Tumey v. State of Ohio, No. 527

CourtUnited States Supreme Court
Writing for the CourtTAFT
Citation71 L.Ed. 749,273 U.S. 510,50 A. L. R. 1243,47 S.Ct. 437
Docket NumberNo. 527
Decision Date07 March 1927
PartiesTUMEY v. STATE OF OHIO

273 U.S. 510
47 S.Ct. 437
71 L.Ed. 749
TUMEY

v.

STATE OF OHIO.

No. 527.
Argued Nov. 29, 30, 1926.
Decided March 7, 1927.

Page 511

Messrs. Edward P. Moulinier, James L. Magrish, and Harry H. Shafer, all of Cincinnati, Ohio, for plaintiff in error.

[Argument of Counsel from pages 511-512 intentionally omitted]

Page 513

Messrs. Wayne B. Wheeler and Edward Dunford, both of Washington, D. C., for the State of Ohio.

[Argument of Counsel from page 513 intentionally omitted]

Page 514

Mr. Chief Justice TAFT delivered the opinion of the Court.

The question in this case is whether certain statutes of Ohio, in providing for the trial by the mayor of a village of one accused of violating the Prohibition Act of the state (Gen. Code, Ohio, § 6212-13 et seq.), deprive the accused of due process of law and violate the Fourteenth Amendment to the Federal Constitu-

Page 515

tion, because of the pecuniary and other interest which those statutes give the mayor in the result of the trial.

Tumey, the plaintiff in error hereafter to be called the defendant, was arrested and brought before Mayor Pugh, of the village of North College Hill, charged with unlawfully possessing intoxicating liquor. He moved for his dismissal because of the disqualification of the mayor to try him under the Fourteenth Amendment. The mayor denied the motion, proceeded to the trial, convicted the defendant of unlawfully possessing intoxicating liquor within Hamilton county as charged, fined him $100, and ordered that he be imprisoned until the fine and costs were paid. He obtained a bill of exceptions and carried the case on error to the court of common pleas of Hamilton county. That court heard the case and reversed the judgment, on the ground that the mayor was disqualified as claimed. 25 Ohio Nisi Prius (N. S.) 580. The state sought review by the Court of Appeals of the First Appellate District of Ohio, which reversed the common pleas and affirmed the judgment of the mayor. 23 Ohio Law Reporter, 634.

On May 4, 1926, the state Supreme Court refused defendant's application to require the Court of Appeals to certify its record in the case. The defendant then filed a petition in error in that court as of right, asking that the judgment of the mayor's court and of the appellate court be reversed on constitutional grounds. On May 11, 1926, the Supreme Court adjudged that the petition be dismissed for the reason that no debatable constitutional question was involved in the cause. The judgment was then brought here upon a writ of error allowed by the Chief Justice of the state Supreme Court, to which it was rightly directed. Matthews v. Huwe, Treasurer, 269 U. S. 262, 46 S. Ct. 108, 70 L. Ed. 266; Hetrick v. Village of Lindsey, 265 U. S. 384, 44 S. Ct. 486, 68 L. Ed. 1065. This brings us to the merits of the case.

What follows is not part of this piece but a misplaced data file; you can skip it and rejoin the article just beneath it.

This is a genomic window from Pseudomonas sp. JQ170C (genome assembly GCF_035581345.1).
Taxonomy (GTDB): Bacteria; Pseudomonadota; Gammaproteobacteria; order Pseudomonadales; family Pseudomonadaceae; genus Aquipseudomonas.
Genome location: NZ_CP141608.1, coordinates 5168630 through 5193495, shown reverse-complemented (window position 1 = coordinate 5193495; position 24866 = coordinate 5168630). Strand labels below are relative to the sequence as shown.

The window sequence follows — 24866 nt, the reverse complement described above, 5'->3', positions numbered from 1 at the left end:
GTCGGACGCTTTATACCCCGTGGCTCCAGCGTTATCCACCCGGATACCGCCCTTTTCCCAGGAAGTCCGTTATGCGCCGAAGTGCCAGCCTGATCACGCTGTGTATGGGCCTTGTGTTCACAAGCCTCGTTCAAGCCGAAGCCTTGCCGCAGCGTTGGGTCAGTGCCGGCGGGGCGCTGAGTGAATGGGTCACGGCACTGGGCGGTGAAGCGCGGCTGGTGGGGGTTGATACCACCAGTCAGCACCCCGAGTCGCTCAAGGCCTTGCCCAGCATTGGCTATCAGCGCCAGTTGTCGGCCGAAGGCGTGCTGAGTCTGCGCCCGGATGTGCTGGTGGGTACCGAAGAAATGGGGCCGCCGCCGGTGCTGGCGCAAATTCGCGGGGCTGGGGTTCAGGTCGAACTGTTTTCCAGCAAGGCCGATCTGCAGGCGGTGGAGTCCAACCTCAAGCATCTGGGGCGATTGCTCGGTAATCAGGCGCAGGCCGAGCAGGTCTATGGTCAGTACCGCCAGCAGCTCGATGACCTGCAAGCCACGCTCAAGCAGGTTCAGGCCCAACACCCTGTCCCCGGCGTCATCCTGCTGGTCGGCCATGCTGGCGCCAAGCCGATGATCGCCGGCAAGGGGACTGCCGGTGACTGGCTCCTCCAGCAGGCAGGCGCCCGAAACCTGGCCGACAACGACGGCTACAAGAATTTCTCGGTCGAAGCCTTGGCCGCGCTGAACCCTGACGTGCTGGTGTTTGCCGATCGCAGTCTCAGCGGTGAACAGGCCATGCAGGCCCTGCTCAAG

Page 516

The defendant was arrested and charged with the unlawful possession of intoxicating liquor at White Oak, another village in Hamilton county, Ohio, on a warrant issued by the mayor of North College Hill. The mayor acted under the sections of the state Prohibition Act and Ordinance No. 125 of the village of North College Hill adopted by pursuance thereof.

Section 6212-15, General Code, Ohio, provides that:

'No person shall, after the passage of this act * * * manufacture, * * * possess, * * * any intoxicating liquors. * * *'

Section 6212-17 provides that:

'* * * Any person who violates the provisions of this act (G. C. §§ 6212-13 to 6212-20) for a first offense shall be fined not less than one hundred dollars nor more than one thousand dollars; for a second offense he shall be fined not less than three hundred dollars nor more than two thousand dollars; for a third and each subsequent offense, he shall be fined not less than five hundred dollars nor more than two thousand dollars and be imprisoned in the state penitentiary not less than one year nor more than five years. * * *'

The mayor has authority, which he exercised in this case, to order that the person sentenced to pay a fine shall remain in prison until the fine and costs are paid. At the time of this sentence, the prisoner received a credit of 60 cents a day for each day's imprisonment. By a recent amendment, that credit has increased to $1.50 a day Sections 13716, 13717, Gen. Code Ohio.

Section 6212-18 provides, in part, that:

'Any justice of the peace, mayor, municipal or police judge, probate or common pleas judge within the county with whom the affidavit is filed charging a violation of any of the provisions of this act (G. C. §§ 6212-13 to 6212-20) when the offense is alleged to have been committed in the county in which such mayor, justice of the peace, or judge

Page 517

may be sitting, shall have final jurisdiction to try such cases upon such affidavits without a jury, unless imprisonment is a part to the penalty, but error may be prosecuted to the judgment of such mayor, justice of the peace, or judge as herein provided.'

Error from the mayor's court lies to the court of common pleas of the county, and a bill of exceptions is necessary to present questions arising on the evidence. Sections 10359, 10361, General Code Ohio. The appellate review in respect to evidence is such that the judgment can only be set aside by the reviewing court on the ground that it is so clearly unsupported by the weight of the evidence as to indicate some misapprehension or mistake or bias on the part of the trial court or a wilful disregard of duties. Datesh v. State, 23 Ohio Nisi Prius (N. S.) 273.